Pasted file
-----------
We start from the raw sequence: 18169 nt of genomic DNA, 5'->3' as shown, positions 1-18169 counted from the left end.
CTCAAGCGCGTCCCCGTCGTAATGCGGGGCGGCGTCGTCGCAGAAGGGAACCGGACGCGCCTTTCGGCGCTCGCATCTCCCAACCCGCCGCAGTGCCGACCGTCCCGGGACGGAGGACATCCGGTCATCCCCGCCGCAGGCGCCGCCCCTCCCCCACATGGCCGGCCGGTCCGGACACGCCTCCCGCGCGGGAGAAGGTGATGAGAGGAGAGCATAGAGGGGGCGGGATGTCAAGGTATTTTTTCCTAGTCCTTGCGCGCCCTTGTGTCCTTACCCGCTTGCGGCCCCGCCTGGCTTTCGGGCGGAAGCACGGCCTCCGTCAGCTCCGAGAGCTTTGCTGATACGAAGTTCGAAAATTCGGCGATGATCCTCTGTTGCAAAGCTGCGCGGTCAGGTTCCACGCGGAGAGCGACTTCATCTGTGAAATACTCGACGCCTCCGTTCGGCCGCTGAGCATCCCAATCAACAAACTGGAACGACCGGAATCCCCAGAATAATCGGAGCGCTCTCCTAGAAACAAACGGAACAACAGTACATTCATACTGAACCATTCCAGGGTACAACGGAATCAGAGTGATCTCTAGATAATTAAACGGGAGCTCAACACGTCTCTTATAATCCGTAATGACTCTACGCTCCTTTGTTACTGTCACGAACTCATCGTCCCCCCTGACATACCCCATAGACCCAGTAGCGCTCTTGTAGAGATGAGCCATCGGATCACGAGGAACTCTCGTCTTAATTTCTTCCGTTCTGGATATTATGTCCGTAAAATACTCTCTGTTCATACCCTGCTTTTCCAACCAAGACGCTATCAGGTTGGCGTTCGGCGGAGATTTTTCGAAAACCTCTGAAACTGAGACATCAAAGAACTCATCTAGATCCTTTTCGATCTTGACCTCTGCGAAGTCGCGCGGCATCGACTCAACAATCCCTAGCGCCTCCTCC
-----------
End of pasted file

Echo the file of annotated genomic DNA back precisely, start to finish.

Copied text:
We start from the raw sequence: 18169 nt of genomic DNA, 5'->3' as shown, positions 1-18169 counted from the left end.
CTCAAGCGCGTCCCCGTCGTAATGCGGGGCGGCGTCGTCGCAGAAGGGAACCGGACGCGCCTTTCGGCGCTCGCATCTCCCAACCCGCCGCAGTGCCGACCGTCCCGGGACGGAGGACATCCGGTCATCCCCGCCGCAGGCGCCGCCCCTCCCCCACATGGCCGGCCGGTCCGGACACGCCTCCCGCGCGGGAGAAGGTGATGAGAGGAGAGCATAGAGGGGGCGGGATGTCAAGGTATTTTTTCCTAGTCCTTGCGCGCCCTTGTGTCCTTACCCGCTTGCGGCCCCGCCTGGCTTTCGGGCGGAAGCACGGCCTCCGTCAGCTCCGAGAGCTTTGCTGATACGAAGTTCGAAAATTCGGCGATGATCCTCTGTTGCAAAGCTGCGCGGTCAGGTTCCACGCGGAGAGCGACTTCATCTGTGAAATACTCGACGCCTCCGTTCGGCCGCTGAGCATCCCAATCAACAAACTGGAACGACCGGAATCCCCAGAATAATCGGAGCGCTCTCCTAGAAACAAACGGAACAACAGTACATTCATACTGAACCATTCCAGGGTACAACGGAATCAGAGTGATCTCTAGATAATTAAACGGGAGCTCAACACGTCTCTTATAATCCGTAATGACTCTACGCTCCTTTGTTACTGTCACGAACTCATCGTCCCCCCTGACATACCCCATAGACCCAGTAGCGCTCTTGTAGAGATGAGCCATCGGATCACGAGGAACTCTCGTCTTAATTTCTTCCGTTCTGGATATTATGTCCGTAAAATACTCTCTGTTCATACCCTGCTTTTCCAACCAAGACGCTATCAGGTTGGCGTTCGGCGGAGATTTTTCGAAAACCTCTGAAACTGAGACATCAAAGAACTCATCTAGATCCTTTTCGATCTTGACCTCTGCGAAGTCGCGCGGCATCGACTCAACAATCCCTAGCGCCTCCTCC